Once again, a major American car company is headed for bankruptcy, and once again, the Obama administration is stepping in with buckets of cash. Last time it was Chrysler. Now it's General Motors. But the debate's the same. The Obama team is forcing bondholders to accept a much worse deal than the United Auto Workers is getting, and the bondholders are (predictably) howling. Marc Ambinder says Obama is "rewriting the rules of capitalism." Really? When hedge fund manager Clifford Asness complained about the Chrysler deal, I argued that Chrysler investors should have known that any deal to save the company was likely to involve government money and all the strings that come with it. Those strings, as anyone who had been watching the bank bailouts would have known, mean that political considerations come into play.

Libel Law Expert: Liz Cheney is Still Wrong About Libel

| Fri May 29, 2009 1:20 PM EDT

Liz Cheney has already gotten some flak from this blog for claiming on live television that calling waterboarding and other "enhanced interrogation techniques" torture is "frankly libelous." Now Mother Jones' own legal adviser, James Chadwick, has decided to drop some knowledge. Here's what he says:

Liz Cheney's been reading too much George Orwell and not enough first amendment. You can't libel the government, and statements of opinion can't be libelous. I think Liz Cheney would be particularly interested in defending the idea that what constitutes torture is a matter of opinion because if not, her father might be in a lot of trouble. She's not talking about specific allegations about specific people. She's talking about people saying what the US government did... was torture.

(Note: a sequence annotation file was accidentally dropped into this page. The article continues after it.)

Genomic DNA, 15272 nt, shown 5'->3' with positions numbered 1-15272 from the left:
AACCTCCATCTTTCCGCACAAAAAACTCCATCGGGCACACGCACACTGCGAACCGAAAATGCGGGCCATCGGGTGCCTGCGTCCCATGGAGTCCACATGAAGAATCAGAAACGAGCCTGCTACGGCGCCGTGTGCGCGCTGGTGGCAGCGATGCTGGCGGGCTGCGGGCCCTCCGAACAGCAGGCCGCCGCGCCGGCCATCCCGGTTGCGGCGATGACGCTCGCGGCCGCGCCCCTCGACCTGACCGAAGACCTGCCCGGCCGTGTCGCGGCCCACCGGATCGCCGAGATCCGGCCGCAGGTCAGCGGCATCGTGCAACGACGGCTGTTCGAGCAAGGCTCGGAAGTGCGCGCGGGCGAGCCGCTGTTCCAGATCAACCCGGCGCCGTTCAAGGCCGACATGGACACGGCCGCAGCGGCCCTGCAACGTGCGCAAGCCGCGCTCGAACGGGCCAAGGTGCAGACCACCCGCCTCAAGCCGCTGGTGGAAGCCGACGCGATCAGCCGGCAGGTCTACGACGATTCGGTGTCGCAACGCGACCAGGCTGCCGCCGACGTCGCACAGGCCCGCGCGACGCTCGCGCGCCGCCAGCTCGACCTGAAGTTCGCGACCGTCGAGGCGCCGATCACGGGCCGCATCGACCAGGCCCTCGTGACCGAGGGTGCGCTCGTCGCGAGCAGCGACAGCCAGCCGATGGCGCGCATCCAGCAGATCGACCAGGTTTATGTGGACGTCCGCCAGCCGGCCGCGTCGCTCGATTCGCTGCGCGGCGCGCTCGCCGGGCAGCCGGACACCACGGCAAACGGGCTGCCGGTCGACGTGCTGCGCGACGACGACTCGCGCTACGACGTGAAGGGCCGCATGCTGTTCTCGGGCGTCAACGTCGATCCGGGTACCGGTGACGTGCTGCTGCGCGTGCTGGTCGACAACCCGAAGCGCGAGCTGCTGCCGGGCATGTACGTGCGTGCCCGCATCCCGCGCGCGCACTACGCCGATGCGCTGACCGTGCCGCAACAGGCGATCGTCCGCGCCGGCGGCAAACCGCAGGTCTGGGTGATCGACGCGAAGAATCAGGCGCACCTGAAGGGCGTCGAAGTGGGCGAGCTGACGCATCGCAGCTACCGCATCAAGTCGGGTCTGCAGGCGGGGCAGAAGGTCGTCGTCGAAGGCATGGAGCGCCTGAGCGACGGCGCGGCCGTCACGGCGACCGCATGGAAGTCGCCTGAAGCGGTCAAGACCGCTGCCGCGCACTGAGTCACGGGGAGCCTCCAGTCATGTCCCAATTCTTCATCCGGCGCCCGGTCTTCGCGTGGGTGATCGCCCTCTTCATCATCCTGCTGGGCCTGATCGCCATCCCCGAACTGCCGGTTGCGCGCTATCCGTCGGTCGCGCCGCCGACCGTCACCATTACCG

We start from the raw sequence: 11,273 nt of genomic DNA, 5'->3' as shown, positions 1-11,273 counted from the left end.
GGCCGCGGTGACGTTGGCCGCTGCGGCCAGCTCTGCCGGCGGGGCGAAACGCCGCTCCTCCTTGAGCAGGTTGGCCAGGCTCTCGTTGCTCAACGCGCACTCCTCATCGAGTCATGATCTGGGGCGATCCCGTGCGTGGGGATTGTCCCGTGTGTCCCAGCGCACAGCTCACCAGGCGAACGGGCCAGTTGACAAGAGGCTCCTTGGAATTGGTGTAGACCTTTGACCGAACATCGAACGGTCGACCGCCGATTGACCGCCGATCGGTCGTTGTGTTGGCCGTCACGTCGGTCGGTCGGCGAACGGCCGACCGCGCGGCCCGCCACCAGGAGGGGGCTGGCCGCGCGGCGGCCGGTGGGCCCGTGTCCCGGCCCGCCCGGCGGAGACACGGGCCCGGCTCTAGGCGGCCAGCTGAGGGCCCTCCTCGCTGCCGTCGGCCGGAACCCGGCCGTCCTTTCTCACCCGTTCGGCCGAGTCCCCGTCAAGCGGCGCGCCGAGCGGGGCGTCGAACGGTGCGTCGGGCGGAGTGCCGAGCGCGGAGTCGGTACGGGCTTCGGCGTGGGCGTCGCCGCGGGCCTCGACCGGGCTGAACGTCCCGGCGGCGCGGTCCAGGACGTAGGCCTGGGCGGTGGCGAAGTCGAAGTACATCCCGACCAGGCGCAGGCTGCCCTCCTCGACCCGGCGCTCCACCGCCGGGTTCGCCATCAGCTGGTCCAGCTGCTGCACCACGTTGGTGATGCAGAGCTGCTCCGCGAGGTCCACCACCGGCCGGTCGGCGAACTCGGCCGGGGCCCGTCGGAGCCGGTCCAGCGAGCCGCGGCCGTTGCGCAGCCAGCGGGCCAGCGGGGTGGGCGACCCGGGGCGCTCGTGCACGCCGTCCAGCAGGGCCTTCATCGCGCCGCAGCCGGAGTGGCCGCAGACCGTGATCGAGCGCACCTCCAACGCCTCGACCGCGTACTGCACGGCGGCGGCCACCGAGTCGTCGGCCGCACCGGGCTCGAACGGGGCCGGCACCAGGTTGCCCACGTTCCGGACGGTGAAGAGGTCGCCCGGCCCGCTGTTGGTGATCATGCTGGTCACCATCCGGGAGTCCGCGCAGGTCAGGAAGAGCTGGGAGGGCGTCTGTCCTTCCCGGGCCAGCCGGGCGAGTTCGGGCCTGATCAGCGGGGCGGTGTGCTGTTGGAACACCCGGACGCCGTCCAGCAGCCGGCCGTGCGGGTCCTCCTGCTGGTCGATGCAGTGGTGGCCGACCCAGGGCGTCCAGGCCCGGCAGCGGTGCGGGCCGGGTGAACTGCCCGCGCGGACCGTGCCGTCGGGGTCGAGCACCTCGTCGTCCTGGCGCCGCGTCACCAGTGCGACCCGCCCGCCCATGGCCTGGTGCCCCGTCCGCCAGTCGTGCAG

One of the reasons the founding fathers established the first amendment was to do away with the idea of seditious libel - libeling the king. You cannot be sued for saying bad things about the government, period.

If you do talk about specific individuals sanctioning torture, then all those individuals are unquestionably public figures, which requires the highest standard of proof that there is in civil law. "Clear and convincing evidence of actual knowledge of falsity, a reckless disregard of the truth." I don't think anyone can say it's actionable to call waterboarding torture.

Bottom line: Liz Cheney doesn't know what the heck she's talking about.

More Effective Than Waterboarding: Cookies?

| Fri May 29, 2009 12:55 PM EDT

In the week after 9/11, unleashed deep within a Yemeni prison was what might have been the most effective interrogation tool ever devised by the U.S. Government. It could be more powerful than waterboarding, sleep deprivation, naked photos, or barking dogs. It is a monster that resides within almost all of us, a shaggy, blue-haired beast with an uncontrollable urge to devour oven-baked sweets while growling, "Coooookie!"

From Time comes this account of FBI interrogator Ali Soufan's successful attempt to win over  Al-Qaeda operative Abu Jandal, who had been closer to Osama bin Laden than any other terrorist ever captured:

He had no intention of cooperating with the Americans; at their first meetings, he refused even to look at them and ranted about the evils of the West. Far from confirming al-Qaeda's involvement in 9/11, he insisted the attacks had been orchestrated by Israel's Mossad. While Abu Jandal was venting his spleen, Soufan noticed that he didn't touch any of the cookies that had been served with tea: "He was a diabetic and couldn't eat anything with sugar in it." At their next meeting, the Americans brought him some sugar-free cookies, a gesture that took the edge off Abu Jandal's angry demeanor. "We had showed him respect, and we had done this nice thing for him," Soufan recalls. "So he started talking to us instead of giving us lectures."

All hail the Cookie Monster!  Seriously, his brand of monstrousness might be the the only kind we need: